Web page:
What is art worth?
The obvious answer, art is worth what people will pay for it. But, is that all it's worth?
Pardon me while I get out my soapbox and preach a bit...
I'm tired of the way everything in our consumerist culture has to have a price. People are just too attached to valuing things with dollars that should be valued for their real worth to the artist and the world at large.
We've all seen crappy art that was going for big bucks while art of value languished on the gallery wall. Why is this?
It's mostly because people buy art for a number of reasons that have little to do with the feeling that art creates in our hearts. In my view art should not be a popularity contest or a marketing ploy foisted upon a saleable image.
Art should be a deeply held communion between the artist, the universe and all of mankind. Great art can communicate volumes of information that can be expressed in no other way. This is why great art is priceless.
All that said, I enjoy selling my paintings after I've had them around awhile and my attentions are more focused on my most recent work.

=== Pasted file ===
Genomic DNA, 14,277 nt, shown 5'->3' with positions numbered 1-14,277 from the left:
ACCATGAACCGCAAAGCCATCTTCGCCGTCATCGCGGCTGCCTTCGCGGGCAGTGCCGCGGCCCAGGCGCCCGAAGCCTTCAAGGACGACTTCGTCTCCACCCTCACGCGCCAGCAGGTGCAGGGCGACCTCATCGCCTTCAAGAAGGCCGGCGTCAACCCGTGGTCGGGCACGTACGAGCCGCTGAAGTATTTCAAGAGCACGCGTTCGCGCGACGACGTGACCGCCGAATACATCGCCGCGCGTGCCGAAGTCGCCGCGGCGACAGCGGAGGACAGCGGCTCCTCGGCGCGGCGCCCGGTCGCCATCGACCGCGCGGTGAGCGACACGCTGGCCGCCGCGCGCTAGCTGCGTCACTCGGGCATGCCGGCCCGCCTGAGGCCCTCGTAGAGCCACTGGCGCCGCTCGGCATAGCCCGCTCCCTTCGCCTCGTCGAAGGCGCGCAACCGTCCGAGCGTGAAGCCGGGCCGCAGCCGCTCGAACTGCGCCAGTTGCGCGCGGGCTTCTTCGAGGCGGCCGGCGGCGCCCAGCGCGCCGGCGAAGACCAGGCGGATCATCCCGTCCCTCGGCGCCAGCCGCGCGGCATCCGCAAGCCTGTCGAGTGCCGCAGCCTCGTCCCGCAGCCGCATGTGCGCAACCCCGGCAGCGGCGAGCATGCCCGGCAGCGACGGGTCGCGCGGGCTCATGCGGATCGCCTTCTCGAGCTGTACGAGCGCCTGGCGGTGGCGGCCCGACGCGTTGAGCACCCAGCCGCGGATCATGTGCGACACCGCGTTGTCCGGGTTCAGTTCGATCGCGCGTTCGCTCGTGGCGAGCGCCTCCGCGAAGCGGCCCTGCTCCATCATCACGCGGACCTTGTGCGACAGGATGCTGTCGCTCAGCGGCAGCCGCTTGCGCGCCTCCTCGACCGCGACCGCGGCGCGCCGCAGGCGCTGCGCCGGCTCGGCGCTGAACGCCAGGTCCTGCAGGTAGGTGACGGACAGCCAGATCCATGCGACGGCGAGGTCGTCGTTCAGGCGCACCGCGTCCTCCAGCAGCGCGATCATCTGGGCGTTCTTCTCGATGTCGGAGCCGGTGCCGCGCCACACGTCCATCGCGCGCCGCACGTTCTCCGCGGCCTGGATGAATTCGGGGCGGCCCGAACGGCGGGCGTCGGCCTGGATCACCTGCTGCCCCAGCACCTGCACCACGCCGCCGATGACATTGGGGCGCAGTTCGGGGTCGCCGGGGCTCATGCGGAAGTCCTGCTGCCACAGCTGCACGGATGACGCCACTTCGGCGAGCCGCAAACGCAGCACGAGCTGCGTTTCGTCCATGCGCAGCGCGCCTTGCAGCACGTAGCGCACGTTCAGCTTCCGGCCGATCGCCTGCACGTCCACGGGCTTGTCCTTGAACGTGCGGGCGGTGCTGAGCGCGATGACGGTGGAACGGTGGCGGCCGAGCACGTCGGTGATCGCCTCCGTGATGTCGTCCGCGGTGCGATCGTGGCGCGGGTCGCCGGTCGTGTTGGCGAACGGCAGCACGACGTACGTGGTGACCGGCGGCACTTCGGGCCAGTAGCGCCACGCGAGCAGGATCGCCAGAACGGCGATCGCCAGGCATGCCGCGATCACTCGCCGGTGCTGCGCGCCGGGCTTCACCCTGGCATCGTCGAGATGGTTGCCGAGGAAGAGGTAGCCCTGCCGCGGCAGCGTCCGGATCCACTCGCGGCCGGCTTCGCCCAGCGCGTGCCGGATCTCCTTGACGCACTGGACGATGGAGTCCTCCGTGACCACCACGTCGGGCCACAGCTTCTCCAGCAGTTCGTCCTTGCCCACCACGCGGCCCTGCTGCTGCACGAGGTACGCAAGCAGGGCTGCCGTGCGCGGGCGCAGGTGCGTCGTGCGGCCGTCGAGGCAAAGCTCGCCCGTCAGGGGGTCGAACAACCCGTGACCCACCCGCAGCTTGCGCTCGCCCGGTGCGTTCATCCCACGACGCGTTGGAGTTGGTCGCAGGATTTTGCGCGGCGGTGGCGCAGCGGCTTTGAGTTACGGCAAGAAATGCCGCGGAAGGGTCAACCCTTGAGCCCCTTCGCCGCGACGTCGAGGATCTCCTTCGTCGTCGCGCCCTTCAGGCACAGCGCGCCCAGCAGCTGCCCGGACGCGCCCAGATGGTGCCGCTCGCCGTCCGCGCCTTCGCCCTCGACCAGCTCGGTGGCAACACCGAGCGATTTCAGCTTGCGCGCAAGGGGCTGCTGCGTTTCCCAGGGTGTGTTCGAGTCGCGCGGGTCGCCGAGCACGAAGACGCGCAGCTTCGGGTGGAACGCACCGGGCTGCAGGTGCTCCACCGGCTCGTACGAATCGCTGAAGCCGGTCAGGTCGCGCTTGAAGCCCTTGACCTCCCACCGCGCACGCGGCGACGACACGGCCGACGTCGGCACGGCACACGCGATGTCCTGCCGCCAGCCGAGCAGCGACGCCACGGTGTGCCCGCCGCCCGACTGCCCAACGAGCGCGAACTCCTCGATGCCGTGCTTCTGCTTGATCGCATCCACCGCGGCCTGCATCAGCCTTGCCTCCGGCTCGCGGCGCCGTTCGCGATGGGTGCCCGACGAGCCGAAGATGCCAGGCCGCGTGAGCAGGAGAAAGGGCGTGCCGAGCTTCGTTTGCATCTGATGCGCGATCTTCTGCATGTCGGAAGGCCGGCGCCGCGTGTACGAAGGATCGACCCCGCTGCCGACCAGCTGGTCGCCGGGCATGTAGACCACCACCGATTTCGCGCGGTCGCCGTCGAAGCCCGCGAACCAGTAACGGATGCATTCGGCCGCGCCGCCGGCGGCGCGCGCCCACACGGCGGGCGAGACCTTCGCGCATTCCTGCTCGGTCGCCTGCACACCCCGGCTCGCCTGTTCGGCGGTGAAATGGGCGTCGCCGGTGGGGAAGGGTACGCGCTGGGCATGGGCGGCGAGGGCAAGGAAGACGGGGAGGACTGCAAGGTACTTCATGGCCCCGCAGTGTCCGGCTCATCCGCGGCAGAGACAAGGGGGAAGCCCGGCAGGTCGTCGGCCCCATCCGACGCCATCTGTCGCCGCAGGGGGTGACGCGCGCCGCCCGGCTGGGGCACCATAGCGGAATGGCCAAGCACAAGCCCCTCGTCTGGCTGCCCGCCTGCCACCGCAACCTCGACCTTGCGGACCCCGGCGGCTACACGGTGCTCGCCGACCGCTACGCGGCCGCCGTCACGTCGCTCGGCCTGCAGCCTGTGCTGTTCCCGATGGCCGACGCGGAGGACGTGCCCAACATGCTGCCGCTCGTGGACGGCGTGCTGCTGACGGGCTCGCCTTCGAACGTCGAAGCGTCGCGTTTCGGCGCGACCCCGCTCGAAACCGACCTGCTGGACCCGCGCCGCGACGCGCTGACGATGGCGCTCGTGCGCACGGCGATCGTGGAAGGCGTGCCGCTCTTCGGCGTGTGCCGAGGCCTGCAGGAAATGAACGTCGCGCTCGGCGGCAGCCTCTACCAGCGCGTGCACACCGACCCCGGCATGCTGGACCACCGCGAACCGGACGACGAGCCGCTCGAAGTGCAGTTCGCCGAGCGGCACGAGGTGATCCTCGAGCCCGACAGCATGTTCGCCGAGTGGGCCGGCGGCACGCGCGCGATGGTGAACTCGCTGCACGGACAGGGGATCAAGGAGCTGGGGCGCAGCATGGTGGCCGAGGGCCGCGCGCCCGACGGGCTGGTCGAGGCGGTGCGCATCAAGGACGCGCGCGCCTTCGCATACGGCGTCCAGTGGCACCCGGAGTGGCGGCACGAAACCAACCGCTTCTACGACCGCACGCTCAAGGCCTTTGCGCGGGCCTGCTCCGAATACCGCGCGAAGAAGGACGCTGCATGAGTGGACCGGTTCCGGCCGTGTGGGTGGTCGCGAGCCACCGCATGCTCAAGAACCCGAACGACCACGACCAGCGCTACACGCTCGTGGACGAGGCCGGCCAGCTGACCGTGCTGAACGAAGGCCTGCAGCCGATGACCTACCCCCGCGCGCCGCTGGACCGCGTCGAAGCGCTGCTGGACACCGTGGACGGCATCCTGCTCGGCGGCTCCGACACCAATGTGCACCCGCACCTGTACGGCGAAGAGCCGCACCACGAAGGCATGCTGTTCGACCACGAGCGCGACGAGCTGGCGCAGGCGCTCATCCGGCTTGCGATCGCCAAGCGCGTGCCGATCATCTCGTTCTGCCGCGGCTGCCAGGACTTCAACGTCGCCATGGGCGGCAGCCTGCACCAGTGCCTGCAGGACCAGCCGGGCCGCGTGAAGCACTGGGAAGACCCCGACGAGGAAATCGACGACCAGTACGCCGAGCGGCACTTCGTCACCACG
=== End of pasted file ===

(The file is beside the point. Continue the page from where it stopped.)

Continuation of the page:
Early in my painting career I sold four painting in a row right after I'd finished them. Unfortunately I didn't have closure with those pieces and I still pine for them. Funny enough I've others just as good from that period I'd be happy to see in someones home warming up their walls.
I feel that too many artists focus on selling too early in their art careers. As an artist your attention should be on creating the absolute best art possible. If you've done that with all your heart, your art will have real value that the market may or may not notice. Either way if you've bought something meaningful and beautiful into this world you have something to be proud of.
A bit about "Edge of the Woods". This one was painted on an old board my friend Baz gave me. This was repainted over once as the original had some niggling issues in the sky and below on the ground. Getting the sky right is really important to me.
As an aside I'd like to say that being a stern but fair critic of your own work is crucial to hitting the higher levels of painting. An artist whose guilty of being over enamored with their own work will have a hard row to hoe.
Conversely, it's also good to see what's good about what you do and be happy to let your painting have some room in this world even if they fall a bit short of your vision. A balance must be struck between these two concepts.